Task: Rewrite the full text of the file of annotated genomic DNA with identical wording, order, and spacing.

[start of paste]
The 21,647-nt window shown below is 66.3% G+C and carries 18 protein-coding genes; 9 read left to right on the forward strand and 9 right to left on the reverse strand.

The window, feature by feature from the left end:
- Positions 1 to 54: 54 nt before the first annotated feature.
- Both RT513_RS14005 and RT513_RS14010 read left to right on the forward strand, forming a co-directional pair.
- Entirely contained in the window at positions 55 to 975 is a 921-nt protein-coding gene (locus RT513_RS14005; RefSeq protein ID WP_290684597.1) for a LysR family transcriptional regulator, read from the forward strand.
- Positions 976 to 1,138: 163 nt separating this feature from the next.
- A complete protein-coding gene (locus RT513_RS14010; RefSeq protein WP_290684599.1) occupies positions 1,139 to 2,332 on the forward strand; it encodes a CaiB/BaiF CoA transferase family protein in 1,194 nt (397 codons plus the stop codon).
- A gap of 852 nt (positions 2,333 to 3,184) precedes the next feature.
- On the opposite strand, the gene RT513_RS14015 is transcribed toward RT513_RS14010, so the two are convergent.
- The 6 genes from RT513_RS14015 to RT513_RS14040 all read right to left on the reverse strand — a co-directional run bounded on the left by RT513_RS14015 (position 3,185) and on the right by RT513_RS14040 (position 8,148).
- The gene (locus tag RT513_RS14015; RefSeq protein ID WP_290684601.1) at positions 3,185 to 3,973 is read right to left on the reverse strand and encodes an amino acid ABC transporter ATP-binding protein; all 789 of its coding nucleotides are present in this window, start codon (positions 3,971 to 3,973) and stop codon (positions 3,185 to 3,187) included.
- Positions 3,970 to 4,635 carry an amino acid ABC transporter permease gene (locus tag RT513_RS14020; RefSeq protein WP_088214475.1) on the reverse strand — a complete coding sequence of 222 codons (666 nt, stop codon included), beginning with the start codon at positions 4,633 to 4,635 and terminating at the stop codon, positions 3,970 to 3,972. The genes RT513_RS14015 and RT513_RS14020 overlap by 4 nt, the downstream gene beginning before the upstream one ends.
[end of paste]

The 21,647-nt window shown below is 66.3% G+C and carries 18 protein-coding genes; 9 read left to right on the forward strand and 9 right to left on the reverse strand.

The window, feature by feature from the left end:
- Positions 1 to 54: 54 nt before the first annotated feature.
- Both RT513_RS14005 and RT513_RS14010 read left to right on the forward strand, forming a co-directional pair.
- Entirely contained in the window at positions 55 to 975 is a 921-nt protein-coding gene (locus RT513_RS14005; RefSeq protein ID WP_290684597.1) for a LysR family transcriptional regulator, read from the forward strand.
- Positions 976 to 1,138: 163 nt separating this feature from the next.
- A complete protein-coding gene (locus RT513_RS14010; RefSeq protein WP_290684599.1) occupies positions 1,139 to 2,332 on the forward strand; it encodes a CaiB/BaiF CoA transferase family protein in 1,194 nt (397 codons plus the stop codon).
- A gap of 852 nt (positions 2,333 to 3,184) precedes the next feature.
- On the opposite strand, the gene RT513_RS14015 is transcribed toward RT513_RS14010, so the two are convergent.
- The 6 genes from RT513_RS14015 to RT513_RS14040 all read right to left on the reverse strand — a co-directional run bounded on the left by RT513_RS14015 (position 3,185) and on the right by RT513_RS14040 (position 8,148).
- The gene (locus tag RT513_RS14015; RefSeq protein ID WP_290684601.1) at positions 3,185 to 3,973 is read right to left on the reverse strand and encodes an amino acid ABC transporter ATP-binding protein; all 789 of its coding nucleotides are present in this window, start codon (positions 3,971 to 3,973) and stop codon (positions 3,185 to 3,187) included.
- Positions 3,970 to 4,635 carry an amino acid ABC transporter permease gene (locus tag RT513_RS14020; RefSeq protein WP_088214475.1) on the reverse strand — a complete coding sequence of 222 codons (666 nt, stop codon included), beginning with the start codon at positions 4,633 to 4,635 and terminating at the stop codon, positions 3,970 to 3,972. The genes RT513_RS14015 and RT513_RS14020 overlap by 4 nt, the downstream gene beginning before the upstream one ends.